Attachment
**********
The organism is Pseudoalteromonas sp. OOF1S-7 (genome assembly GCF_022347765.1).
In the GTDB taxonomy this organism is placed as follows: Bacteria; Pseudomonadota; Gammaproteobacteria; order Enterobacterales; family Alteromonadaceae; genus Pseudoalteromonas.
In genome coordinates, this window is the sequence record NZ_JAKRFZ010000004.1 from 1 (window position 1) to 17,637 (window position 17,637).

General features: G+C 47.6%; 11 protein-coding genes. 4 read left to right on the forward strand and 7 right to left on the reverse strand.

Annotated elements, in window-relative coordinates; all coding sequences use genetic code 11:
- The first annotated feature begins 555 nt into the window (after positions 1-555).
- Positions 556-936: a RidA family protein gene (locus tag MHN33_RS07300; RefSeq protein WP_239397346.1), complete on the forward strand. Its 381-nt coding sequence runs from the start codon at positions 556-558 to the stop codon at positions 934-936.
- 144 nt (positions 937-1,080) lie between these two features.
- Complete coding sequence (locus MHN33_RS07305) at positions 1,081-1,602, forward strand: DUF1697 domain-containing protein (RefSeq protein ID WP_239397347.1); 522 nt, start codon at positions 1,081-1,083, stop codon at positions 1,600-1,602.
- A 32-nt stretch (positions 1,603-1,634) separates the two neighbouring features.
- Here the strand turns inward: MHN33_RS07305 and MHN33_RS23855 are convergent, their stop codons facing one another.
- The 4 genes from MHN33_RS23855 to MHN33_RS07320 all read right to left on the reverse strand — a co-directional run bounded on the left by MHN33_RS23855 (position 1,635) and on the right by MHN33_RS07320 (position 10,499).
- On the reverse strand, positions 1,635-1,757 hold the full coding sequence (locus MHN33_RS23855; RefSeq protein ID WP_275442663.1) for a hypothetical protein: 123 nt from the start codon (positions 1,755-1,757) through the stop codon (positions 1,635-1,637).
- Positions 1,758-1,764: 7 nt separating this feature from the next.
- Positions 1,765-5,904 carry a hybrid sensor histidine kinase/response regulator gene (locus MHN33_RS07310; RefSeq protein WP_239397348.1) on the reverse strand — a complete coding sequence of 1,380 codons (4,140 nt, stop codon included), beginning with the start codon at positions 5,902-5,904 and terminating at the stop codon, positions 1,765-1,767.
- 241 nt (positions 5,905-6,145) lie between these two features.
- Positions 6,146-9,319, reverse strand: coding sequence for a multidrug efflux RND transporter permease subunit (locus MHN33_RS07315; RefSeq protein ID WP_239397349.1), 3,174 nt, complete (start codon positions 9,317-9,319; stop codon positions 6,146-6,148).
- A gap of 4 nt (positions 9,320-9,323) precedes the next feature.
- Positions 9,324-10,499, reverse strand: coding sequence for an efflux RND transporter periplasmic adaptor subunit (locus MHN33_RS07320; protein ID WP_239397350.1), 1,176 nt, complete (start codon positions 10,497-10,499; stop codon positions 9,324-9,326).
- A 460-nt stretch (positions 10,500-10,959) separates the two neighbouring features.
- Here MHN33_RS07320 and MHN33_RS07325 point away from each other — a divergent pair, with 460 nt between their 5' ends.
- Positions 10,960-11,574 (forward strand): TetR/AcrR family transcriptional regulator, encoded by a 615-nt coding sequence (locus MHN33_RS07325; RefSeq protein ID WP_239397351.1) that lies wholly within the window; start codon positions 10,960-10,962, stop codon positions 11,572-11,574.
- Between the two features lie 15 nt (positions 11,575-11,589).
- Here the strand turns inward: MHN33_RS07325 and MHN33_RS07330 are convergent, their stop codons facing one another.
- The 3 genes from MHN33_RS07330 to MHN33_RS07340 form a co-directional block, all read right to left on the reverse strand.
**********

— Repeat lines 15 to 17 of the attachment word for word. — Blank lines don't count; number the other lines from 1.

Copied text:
- Positions 1,765-5,904 carry a hybrid sensor histidine kinase/response regulator gene (locus MHN33_RS07310; RefSeq protein WP_239397348.1) on the reverse strand — a complete coding sequence of 1,380 codons (4,140 nt, stop codon included), beginning with the start codon at positions 5,902-5,904 and terminating at the stop codon, positions 1,765-1,767.
- 241 nt (positions 5,905-6,145) lie between these two features.
- Positions 6,146-9,319, reverse strand: coding sequence for a multidrug efflux RND transporter permease subunit (locus MHN33_RS07315; RefSeq protein ID WP_239397349.1), 3,174 nt, complete (start codon positions 9,317-9,319; stop codon positions 6,146-6,148).